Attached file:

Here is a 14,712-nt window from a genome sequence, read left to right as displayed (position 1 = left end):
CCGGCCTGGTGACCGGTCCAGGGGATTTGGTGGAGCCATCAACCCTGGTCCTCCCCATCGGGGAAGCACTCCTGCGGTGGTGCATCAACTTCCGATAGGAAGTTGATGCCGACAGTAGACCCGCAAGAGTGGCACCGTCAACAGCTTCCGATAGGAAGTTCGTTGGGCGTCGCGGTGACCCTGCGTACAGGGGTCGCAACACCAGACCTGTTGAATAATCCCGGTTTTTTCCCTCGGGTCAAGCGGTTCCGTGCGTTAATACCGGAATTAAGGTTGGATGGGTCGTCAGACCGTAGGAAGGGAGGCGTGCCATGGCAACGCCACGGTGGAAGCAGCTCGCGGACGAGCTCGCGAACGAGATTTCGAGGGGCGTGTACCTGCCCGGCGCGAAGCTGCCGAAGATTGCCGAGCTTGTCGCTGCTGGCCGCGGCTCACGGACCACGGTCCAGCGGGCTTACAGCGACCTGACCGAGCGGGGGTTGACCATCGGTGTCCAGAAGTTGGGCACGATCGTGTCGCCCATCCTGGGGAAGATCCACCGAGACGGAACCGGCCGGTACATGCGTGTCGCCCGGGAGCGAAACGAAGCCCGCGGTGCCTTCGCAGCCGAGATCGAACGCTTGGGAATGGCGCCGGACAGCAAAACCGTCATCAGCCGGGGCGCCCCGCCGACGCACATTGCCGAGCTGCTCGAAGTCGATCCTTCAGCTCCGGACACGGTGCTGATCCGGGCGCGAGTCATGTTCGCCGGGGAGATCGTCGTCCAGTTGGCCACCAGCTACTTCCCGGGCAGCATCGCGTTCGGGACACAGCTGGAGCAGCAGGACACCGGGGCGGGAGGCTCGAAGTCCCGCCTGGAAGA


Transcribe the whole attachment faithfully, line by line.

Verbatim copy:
Here is a 14,712-nt window from a genome sequence, read left to right as displayed (position 1 = left end):
CCGGCCTGGTGACCGGTCCAGGGGATTTGGTGGAGCCATCAACCCTGGTCCTCCCCATCGGGGAAGCACTCCTGCGGTGGTGCATCAACTTCCGATAGGAAGTTGATGCCGACAGTAGACCCGCAAGAGTGGCACCGTCAACAGCTTCCGATAGGAAGTTCGTTGGGCGTCGCGGTGACCCTGCGTACAGGGGTCGCAACACCAGACCTGTTGAATAATCCCGGTTTTTTCCCTCGGGTCAAGCGGTTCCGTGCGTTAATACCGGAATTAAGGTTGGATGGGTCGTCAGACCGTAGGAAGGGAGGCGTGCCATGGCAACGCCACGGTGGAAGCAGCTCGCGGACGAGCTCGCGAACGAGATTTCGAGGGGCGTGTACCTGCCCGGCGCGAAGCTGCCGAAGATTGCCGAGCTTGTCGCTGCTGGCCGCGGCTCACGGACCACGGTCCAGCGGGCTTACAGCGACCTGACCGAGCGGGGGTTGACCATCGGTGTCCAGAAGTTGGGCACGATCGTGTCGCCCATCCTGGGGAAGATCCACCGAGACGGAACCGGCCGGTACATGCGTGTCGCCCGGGAGCGAAACGAAGCCCGCGGTGCCTTCGCAGCCGAGATCGAACGCTTGGGAATGGCGCCGGACAGCAAAACCGTCATCAGCCGGGGCGCCCCGCCGACGCACATTGCCGAGCTGCTCGAAGTCGATCCTTCAGCTCCGGACACGGTGCTGATCCGGGCGCGAGTCATGTTCGCCGGGGAGATCGTCGTCCAGTTGGCCACCAGCTACTTCCCGGGCAGCATCGCGTTCGGGACACAGCTGGAGCAGCAGGACACCGGGGCGGGAGGCTCGAAGTCCCGCCTGGAAGA